Bio of Frederick Robie
As found in REPRESENTATIVE MEN OF MAINE
A Collection of Biographical Sketches.
Prepaired under the direction of Henry Chase
Portland, ME.
The Lakeside Press, Publisher
1893

MR. ROBIE comes of the best English stock, both his paternal and maternal ancestors having emigrated from England, the former in 1660 and the latter, the Lincolns, in 1637. On the paternal side the first settlement was made in what is now Atkinson, N. H., while the maternal ancestors settled in Hingham, Mass. Emigrant Robie was killed by the Indians, and his twelve-year-old son, Ichabod, was taken captive and carried to Canada, where he was kept one year. Returning, he settled in Hampton, N. H., where he raised a family. Samuel, the youngest of three sons, was born in 1717. He also had three sons, of whom Edward, the eldest, married, October, 10, 1771, Sarah, daughter of John and Sarah Toppan Smith

Edward and Sarah Smith Robie were the parents of six children, of whom one was named Toppan who was born in Candia, N. H., January 27, 1782. At the age of seventeen, Toppan removed to Gorham, Me., and became clerk in a store, remaining until of age. Strict economy had enabled him to save sufficient to start business on his own account, which he did, and succeeded admirably. Joined afterwards by his brother, Thomas S., the firm of T. & T. S. Robie became familiar and very popular through New Hampshire, Vermont, and Maine. It continued for sixty years, until the death of Thomas S., and became widely known for its enterprise, integrity, and upright conduct in all transactions.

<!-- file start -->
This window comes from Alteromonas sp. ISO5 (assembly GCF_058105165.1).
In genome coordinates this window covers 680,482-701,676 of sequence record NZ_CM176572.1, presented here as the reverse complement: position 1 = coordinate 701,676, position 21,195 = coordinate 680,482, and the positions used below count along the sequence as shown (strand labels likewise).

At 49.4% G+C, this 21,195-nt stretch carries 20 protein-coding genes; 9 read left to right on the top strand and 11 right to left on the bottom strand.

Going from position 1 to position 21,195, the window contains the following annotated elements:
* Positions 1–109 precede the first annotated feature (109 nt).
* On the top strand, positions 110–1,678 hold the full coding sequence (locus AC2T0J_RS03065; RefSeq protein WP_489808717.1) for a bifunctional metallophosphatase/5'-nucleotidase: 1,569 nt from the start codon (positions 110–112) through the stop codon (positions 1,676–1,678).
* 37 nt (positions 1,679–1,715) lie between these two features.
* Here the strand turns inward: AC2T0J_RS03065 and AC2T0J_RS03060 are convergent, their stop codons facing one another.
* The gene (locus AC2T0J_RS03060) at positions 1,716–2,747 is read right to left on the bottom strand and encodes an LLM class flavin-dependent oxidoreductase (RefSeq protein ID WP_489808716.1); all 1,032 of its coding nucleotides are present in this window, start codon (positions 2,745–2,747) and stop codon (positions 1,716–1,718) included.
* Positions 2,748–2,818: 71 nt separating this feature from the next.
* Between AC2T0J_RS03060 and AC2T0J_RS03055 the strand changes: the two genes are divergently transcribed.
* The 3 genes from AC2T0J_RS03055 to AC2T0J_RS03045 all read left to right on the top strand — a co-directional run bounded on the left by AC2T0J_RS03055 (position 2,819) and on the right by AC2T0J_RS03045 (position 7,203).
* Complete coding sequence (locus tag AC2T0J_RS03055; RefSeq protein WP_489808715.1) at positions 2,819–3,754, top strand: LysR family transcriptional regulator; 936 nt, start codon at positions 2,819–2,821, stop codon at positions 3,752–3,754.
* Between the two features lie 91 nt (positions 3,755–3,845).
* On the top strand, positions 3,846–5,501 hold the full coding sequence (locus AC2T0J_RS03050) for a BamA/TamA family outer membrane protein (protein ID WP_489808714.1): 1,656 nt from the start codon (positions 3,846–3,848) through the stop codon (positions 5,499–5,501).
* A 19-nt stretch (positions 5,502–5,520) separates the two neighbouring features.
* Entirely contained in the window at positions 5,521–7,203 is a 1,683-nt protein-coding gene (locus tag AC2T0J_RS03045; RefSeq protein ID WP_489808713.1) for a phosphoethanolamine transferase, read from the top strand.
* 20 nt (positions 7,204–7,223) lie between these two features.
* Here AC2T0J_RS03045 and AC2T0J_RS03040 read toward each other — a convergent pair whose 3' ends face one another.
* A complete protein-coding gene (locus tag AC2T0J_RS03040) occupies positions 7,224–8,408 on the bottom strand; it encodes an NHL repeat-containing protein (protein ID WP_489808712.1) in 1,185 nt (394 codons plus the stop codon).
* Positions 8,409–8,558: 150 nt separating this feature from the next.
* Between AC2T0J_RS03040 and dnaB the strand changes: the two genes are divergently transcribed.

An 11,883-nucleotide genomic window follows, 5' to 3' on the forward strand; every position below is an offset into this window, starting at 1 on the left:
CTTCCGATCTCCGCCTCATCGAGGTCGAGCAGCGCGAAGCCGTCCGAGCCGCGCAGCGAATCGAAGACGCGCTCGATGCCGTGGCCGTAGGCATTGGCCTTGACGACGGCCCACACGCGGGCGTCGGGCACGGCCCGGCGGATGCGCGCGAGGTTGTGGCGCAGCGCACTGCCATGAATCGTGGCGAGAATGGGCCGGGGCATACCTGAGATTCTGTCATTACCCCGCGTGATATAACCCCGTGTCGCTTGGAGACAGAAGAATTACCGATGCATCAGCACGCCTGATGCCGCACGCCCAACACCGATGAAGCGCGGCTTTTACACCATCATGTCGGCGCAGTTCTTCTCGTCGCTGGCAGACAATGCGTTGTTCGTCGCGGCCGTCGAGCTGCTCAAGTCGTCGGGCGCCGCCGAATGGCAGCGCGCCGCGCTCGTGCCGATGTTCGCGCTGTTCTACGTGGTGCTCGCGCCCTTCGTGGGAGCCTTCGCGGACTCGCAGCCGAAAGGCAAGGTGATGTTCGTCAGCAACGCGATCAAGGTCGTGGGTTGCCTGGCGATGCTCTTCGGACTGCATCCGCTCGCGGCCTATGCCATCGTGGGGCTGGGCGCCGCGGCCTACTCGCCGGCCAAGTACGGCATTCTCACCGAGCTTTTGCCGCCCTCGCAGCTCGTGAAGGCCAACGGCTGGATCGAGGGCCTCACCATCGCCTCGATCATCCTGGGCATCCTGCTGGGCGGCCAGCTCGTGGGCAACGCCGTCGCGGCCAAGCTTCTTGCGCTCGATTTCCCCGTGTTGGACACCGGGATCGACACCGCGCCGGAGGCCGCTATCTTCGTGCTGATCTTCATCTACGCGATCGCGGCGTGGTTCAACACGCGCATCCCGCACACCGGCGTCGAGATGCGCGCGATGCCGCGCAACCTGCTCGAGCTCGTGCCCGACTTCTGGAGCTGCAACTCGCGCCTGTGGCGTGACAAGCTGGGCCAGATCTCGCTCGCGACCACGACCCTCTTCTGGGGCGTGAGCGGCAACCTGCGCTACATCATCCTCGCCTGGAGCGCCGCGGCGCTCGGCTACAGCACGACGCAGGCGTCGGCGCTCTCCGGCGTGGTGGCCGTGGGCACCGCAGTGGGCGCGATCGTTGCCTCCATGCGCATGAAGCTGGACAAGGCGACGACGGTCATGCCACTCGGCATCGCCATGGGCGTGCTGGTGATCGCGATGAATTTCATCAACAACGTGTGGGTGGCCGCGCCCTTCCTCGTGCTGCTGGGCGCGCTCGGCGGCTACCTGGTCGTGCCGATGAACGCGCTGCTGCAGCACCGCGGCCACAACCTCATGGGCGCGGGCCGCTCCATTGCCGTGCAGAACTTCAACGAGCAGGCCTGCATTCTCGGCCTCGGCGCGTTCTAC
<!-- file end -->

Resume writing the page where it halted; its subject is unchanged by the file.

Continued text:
Toppan Robie was for half a century, perhaps the leading citizen of his town and the surrounding country. He held every office in the town; was six times a Representative to the Massachusetts Legislature before Maine became a State; was in the first two Legislatures of Maine and member of Governor Kent's Council in 1837. Mr. Robie was formerly a Whig, but being strongly opposed to slavery, be heartily joined in the organization of the Republican party. He was the highest type of the refined gentleman of the old school, being always dignified, courteous, and honorable in all his dealings. Having accumulated a competency, he was a liberal giver to every good cause. The beautiful soldiers' monument, the first erected in Maine, which adorns the town of Gorham, was his generous tribute to the fallen heroes in the cause he did so much to aid. The ministerial fund of Gorham was often the subject of his munificent benefactions, his donations aggregating $9,000, while the Congregational Church, Chester. N. H., received from the same generous source not less than $5,000. After leaving business he retired to his fine estate in Gorharn, where he passed his declining years in the full enjoyment of that peace and tranquility which is the halo of a brilliant, honorable, and well-spent life. He died January 14, 1871, mourned by the entire community in which he had lived for seventy years.